how to make a perfect Swiss Cheese fondue at home
Oh dear oh dear, it has been a month since I last posted. It’s really hard to find time blogging or visiting my favorite blogs.
Anyway, last Monday I was able to have a free evening to celebrate my dear friend’s birthday. I mean going out without Marc. That was my first night out since he was born. My hubby was kind enough to take care him, so I was set free for one evening. That night my friend Nils made fondue, it’s his signature dish. Last year I had it once and was so impressed, so happy that he was willing to share the tips to me. His wife Carmen, told me that a lot of friends claimed that he could make the best fondue and after having a chance to sample myself, I totally agreed, thumbs up!!!
It does not seem to be difficult to make a fondue when I read the instructions or recipes but two years ago, I attempted to make one and was not so successful, the main problem was that I could not get the cheese mixture homogenized but got two layers, the wine and cheese were separated. And thanks to Nils for the great tips, I can master how to make a great fondue.
Last Monday, he made a special one for us with the addition of mushrooms, cherry tomatoes and herbs. I made it last night at home and my hubby enjoyed it completely. Apparently, in Graubrunden, it is very common that the locals would put in all kinds of things into their fondue which suits my taste. So you can be as creative as you like after you have mastered the techniques.
- heatproof clay fondue pot or heavy saucepan
- long fondue forks
- round plates
- alcohol lamp
- 600g shredded cheese (e.g. 1/2 Gruyere & 1/2 Emmentaler or ask the fromagerie for ready prepared fondue cheese mix)- usually 200g cheese per person
- 3 garlic cloves, 1 cut into half, 2 cut into thin slices
- 300ml dry white wine
- 3 tsp cornstarch
- 30ml kirsch
- pinches ground black pepper
- pinches nutmeg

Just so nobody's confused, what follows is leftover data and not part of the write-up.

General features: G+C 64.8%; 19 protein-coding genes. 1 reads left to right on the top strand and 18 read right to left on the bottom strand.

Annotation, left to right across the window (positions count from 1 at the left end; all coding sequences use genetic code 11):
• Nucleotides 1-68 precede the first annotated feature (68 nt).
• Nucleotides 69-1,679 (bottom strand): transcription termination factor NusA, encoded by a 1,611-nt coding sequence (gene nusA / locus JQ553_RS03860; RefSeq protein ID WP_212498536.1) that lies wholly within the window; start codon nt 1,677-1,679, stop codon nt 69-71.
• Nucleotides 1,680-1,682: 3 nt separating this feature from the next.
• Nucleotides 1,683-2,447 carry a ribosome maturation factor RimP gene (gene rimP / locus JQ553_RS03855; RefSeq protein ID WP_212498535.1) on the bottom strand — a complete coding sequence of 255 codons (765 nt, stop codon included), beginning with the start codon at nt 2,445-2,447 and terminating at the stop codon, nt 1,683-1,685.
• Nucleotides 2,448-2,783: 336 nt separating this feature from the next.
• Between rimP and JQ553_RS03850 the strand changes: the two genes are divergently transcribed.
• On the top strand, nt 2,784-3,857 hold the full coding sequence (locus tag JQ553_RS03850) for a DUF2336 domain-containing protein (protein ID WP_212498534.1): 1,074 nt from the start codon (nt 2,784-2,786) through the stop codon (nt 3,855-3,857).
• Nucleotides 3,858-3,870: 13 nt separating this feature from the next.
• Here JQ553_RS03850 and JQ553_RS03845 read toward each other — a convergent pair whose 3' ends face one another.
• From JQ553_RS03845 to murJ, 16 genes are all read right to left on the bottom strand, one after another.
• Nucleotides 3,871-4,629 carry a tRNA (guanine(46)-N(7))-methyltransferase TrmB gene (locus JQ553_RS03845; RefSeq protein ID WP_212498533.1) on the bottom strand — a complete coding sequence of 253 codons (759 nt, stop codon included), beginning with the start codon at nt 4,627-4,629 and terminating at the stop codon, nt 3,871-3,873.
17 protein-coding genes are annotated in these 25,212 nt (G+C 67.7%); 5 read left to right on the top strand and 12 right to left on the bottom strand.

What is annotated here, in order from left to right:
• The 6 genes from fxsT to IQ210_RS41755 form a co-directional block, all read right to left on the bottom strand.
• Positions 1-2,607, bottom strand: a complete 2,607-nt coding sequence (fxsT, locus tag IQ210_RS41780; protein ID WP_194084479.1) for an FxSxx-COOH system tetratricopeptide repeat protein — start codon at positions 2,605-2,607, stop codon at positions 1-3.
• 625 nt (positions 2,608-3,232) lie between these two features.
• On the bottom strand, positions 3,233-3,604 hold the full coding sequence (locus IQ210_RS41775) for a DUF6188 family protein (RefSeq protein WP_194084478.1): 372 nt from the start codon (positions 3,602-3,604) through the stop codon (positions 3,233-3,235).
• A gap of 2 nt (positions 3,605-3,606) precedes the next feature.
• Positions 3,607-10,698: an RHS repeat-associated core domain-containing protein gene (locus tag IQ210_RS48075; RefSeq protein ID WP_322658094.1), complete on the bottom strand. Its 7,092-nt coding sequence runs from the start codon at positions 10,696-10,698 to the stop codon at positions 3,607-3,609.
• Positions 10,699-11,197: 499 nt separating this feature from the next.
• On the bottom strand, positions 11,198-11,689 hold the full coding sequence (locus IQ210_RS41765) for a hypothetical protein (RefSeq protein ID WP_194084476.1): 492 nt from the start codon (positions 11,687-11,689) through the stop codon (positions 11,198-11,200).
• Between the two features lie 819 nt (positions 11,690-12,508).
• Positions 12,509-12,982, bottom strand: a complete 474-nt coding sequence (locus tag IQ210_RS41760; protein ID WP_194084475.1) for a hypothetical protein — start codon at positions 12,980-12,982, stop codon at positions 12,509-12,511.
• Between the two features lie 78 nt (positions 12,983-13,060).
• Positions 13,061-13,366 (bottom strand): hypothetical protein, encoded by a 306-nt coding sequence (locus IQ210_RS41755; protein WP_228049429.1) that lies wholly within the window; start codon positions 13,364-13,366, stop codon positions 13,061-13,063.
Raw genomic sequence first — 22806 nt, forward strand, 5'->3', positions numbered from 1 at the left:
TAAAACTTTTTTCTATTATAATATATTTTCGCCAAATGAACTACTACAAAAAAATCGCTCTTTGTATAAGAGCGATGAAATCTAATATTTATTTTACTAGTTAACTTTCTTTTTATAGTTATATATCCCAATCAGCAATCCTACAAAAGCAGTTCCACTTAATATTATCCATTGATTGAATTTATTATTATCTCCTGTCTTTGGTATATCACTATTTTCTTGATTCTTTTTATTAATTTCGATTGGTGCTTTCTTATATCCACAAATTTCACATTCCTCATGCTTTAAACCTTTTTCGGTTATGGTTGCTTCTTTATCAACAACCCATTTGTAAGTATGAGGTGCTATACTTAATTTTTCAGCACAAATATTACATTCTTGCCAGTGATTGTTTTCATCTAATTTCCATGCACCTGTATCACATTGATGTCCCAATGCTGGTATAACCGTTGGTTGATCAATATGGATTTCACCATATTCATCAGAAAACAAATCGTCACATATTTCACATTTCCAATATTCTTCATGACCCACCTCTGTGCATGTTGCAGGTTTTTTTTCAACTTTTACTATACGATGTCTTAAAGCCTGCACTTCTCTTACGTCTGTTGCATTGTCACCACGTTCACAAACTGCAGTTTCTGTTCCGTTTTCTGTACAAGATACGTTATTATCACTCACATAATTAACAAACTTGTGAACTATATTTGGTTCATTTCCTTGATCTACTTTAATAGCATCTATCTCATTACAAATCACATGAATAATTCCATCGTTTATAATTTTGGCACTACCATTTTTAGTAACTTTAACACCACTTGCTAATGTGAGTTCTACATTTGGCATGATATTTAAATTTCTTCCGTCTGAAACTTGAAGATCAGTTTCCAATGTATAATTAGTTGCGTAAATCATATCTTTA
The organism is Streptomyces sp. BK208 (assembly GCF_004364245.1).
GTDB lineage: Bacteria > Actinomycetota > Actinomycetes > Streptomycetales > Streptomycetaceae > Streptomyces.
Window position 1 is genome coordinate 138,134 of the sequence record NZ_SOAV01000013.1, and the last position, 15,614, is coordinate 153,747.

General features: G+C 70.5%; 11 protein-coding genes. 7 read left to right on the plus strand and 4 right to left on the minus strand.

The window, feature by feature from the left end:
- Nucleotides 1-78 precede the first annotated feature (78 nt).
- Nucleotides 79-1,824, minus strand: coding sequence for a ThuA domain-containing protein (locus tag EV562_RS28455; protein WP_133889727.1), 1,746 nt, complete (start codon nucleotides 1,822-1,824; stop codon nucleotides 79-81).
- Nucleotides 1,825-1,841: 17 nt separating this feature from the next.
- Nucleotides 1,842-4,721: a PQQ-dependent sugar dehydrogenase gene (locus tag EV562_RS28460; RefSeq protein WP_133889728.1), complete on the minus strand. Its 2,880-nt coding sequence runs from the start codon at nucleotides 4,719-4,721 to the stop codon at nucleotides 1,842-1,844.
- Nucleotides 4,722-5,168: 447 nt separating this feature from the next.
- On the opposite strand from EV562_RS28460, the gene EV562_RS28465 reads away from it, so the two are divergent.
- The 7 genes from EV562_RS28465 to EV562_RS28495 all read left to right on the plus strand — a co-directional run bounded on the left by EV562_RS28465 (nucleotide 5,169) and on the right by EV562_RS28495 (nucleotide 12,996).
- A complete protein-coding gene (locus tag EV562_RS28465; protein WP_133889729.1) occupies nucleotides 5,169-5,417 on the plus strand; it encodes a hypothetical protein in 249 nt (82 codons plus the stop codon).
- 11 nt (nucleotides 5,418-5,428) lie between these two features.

- 150g mushrooms, cut into quarters
- a handful of cherry tomatoes (about 10 pieces), cut into halves
- a handful fresh basil leaves, cut into thin pieces
- 1 tsp fresh thyme (optional)
- a loaf of 500g Crusty bread, cut into bite-sized pieces
- a broccoli, cut into pieces and boiled
- Rub the fondue pot with a split garlic clove. Then put the cheese into the pot and pour in the wine, stir to mix the wine and cheese. Layer the mushrooms, tomatoes, herbs and garlic pieces on top. Cover with a plate and let it marinate for 30 mins.
- Using a small glass dissolve the cornstarch in the kirsch and put aside.
- Place the fondue pot on the stove at medium heat, keep stiring briskly and vigourously in a figure of ’8′ until the cheese is melted.
- Pour in the cornstarch and kirsch mixture and continue to stir and cook at low heat until it begins to boil and a homogenized mixture is resulted.
- Season with ground black pepper and/ or nutmeg as desired.
- This is now ready to serve. Place on your dining table above an alcohol lamp, continue to cook at low heat while serving.
- Stir continuously with bite-sized pieces of bread speared on a fondue fork.
- Serve on sides with pickled cucumber and/or onion, you can even cut some fruit cubes such as pears!
- You can also add an egg into the fondue towards the end (about 10% cheese is left), mix with the cheese and finish the fondue off.
En Guete! Enjoy!
For those who find eating fondue is too heavy, you can also prepare some boiled broccoli or cauliflower to go with rather than just eat with bread. I have also learnt that you can dip the bread in kirsch before dipping into the cheese, this was said to make it more easily digestible.
It is more difficult to dine out these days with the little one, therefore being able to make a nice fondue is definitely a must for the coming winters for us.